Cybercriminals hope to go unnoticed. They often work in the dark depths of the Internet, but now, they are showing their true colors in the COVID-19 pandemic. Attacks have always been socially engineered to prey on people’s fears, habits, and ultimately, their bank accounts, but the exploitation in the COVID-19 era is nothing short of sinister. In the short time since America has felt the effects of this pandemic, there have already been countless phishing attempts with COVID-19-specific messaging. These attack methods are nothing new, but there is an updated approach that many threat actors are using when it comes to who and how often they attack.  


What’s New

Perhaps what’s most shocking in the development of COVID-19-themed attacks is the behavior of larger ransomware organizations themselves. It’s nearly impossible to advocate for groups like “Doppelpaymer” and “Maze”; they are large organizations that deploy and facilitate the payments of ransomware. However, recent statements regarding the changes they plan to make during COVID-19 seem genuine. Maze’s statement is as follows:


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Referring to their victims as “our partners” and their Bitcoin ransom as “exclusive discounts” is not only misleading; it can be seen as yet another attempt to lull potential “partners” into a false sense of security. As the amount of pandemic-related phishing attempts increases, these known organizations declare the exact opposite. Official statements like this serve as poor proof of their sincerity, especially considering that a sensitive data leak still occurred five days after this statement’s release. Despite what may come directly from the source’s mouth, large ransomware organizations are still attacking valuable assets.

Flooding a healthcare website’s traffic, churning out malicious emails on behalf of the CDC, and even targeting the World Health Organization has already been reported. The incentives remain the same for threat actors — they still seek either money or disruption — yet the timing of their actions put lives at risk. While it is certainly never okay to threaten the infrastructure of a healthcare organization, to deploy these attacks during a pandemic is egregious. Software is critical infrastructure, and without proper precautions, COVID-19 is proving to attract too many attacks in too little time.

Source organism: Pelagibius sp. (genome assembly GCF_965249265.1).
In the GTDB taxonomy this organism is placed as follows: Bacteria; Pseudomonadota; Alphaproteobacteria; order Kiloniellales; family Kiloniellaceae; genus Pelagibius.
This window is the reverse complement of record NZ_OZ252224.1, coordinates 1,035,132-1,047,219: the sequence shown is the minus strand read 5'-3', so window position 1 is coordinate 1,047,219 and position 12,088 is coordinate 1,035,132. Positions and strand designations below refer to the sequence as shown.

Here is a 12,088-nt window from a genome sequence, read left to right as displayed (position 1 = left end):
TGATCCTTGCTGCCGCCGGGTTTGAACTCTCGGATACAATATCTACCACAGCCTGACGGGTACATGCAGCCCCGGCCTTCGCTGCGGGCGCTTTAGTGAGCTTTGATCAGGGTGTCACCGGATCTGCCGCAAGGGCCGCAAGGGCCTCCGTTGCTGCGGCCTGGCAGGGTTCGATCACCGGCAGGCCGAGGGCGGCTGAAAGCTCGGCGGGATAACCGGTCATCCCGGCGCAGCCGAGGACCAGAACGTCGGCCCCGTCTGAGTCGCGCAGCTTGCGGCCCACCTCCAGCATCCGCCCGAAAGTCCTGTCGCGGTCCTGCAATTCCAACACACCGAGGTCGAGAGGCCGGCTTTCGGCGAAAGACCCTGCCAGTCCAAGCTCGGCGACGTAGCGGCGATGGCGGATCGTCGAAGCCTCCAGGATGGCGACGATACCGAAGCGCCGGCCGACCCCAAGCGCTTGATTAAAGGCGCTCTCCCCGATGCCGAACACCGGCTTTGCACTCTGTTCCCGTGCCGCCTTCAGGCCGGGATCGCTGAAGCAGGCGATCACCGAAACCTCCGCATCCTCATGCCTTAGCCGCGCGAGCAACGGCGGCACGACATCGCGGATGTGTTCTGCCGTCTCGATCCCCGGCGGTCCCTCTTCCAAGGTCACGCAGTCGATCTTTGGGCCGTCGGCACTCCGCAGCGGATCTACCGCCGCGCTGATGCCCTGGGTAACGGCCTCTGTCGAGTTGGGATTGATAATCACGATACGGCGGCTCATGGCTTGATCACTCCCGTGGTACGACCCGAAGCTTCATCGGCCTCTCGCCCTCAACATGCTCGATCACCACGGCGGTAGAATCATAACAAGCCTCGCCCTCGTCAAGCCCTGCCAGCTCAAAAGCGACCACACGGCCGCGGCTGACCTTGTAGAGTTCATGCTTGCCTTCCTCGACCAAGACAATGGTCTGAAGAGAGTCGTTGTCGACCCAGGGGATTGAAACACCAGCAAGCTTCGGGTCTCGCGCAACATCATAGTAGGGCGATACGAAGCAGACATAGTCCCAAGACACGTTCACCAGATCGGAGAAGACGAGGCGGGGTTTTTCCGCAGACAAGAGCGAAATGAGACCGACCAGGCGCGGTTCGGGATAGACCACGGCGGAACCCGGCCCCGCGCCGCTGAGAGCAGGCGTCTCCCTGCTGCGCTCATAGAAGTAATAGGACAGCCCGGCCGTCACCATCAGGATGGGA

The attack on other industries during this time is just as prevalent. While social distancing and working from home has rightfully been adopted in the name of health and safety, many organizations now find themselves in danger of remote cyber threats. The security of a contained office network — complete with devices that have been carefully managed and accounted for — is no longer an option for some companies. Here are some of the most commonly exploited paths used by threat actors in this context: 

  • An infected personal computer from a remote employee accesses a company network. The company network is now infected with whatever came from the personal computer. 
  • Home routers are left un-updated and unpatched; therefore ripe for exploitation.
  • A lack of Multi-Factor Authentication puts networks at risk. While rare, it is possible to harvest credentials online, leaving an MFA-less network vulnerable to a threat actor with the correct passwords.

For individuals who still log in to their devices strictly for personal use, there is a storm of phishing emails that cling to COVID-19 for sensational, “click me” purposes. Procedures known as “open redirects” (where one website automatically directs to a malicious one) and “business email compromise” (when an email appears to be from a trusted organization) are the most common in phishing attempts. 

What’s new in this era is the messaging within the emails: the CDC asks for donations in Bitcoin. Your COVID-19 Tax Relief Documents are available on this website. A doctor from the World Health Organization has “drug advice” if you click here. This is social engineering at its worst — and unfortunately, it’s more likely to work in these uncertain times. People haven’t become more gullible in the past three and a half months; they’ve become used to big changes in small messages. When the next news headlines could be a matter of safety or sickness, it’s much easier to believe information that appears right in your inbox.